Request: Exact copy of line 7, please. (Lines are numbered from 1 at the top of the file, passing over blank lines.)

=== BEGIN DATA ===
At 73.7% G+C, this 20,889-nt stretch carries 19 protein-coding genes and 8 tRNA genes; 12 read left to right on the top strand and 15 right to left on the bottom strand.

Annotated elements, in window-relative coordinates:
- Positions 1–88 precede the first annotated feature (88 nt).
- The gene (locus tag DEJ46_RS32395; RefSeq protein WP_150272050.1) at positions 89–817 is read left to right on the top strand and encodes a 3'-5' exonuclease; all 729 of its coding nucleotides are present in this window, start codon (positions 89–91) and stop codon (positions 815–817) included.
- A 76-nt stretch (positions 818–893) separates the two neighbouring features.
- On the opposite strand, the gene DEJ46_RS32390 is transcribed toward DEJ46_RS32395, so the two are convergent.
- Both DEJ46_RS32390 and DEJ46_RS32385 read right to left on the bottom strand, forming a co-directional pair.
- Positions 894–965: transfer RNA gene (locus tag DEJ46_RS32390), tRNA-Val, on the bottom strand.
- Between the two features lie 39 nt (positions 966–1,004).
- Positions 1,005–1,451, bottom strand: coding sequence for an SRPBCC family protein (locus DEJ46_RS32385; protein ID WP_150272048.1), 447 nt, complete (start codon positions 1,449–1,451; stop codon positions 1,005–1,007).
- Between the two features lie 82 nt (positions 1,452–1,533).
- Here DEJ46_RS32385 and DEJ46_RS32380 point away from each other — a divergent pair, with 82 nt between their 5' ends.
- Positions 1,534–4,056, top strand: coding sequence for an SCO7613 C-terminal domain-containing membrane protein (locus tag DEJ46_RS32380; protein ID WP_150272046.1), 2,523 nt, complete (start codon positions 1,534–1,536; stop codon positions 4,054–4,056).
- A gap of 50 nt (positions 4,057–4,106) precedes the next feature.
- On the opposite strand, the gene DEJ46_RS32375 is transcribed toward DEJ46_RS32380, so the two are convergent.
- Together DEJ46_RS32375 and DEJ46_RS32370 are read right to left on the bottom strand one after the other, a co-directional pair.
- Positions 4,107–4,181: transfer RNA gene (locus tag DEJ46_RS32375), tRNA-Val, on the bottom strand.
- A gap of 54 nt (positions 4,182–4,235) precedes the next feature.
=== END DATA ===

- Both DEJ46_RS32390 and DEJ46_RS32385 read right to left on the bottom strand, forming a co-directional pair.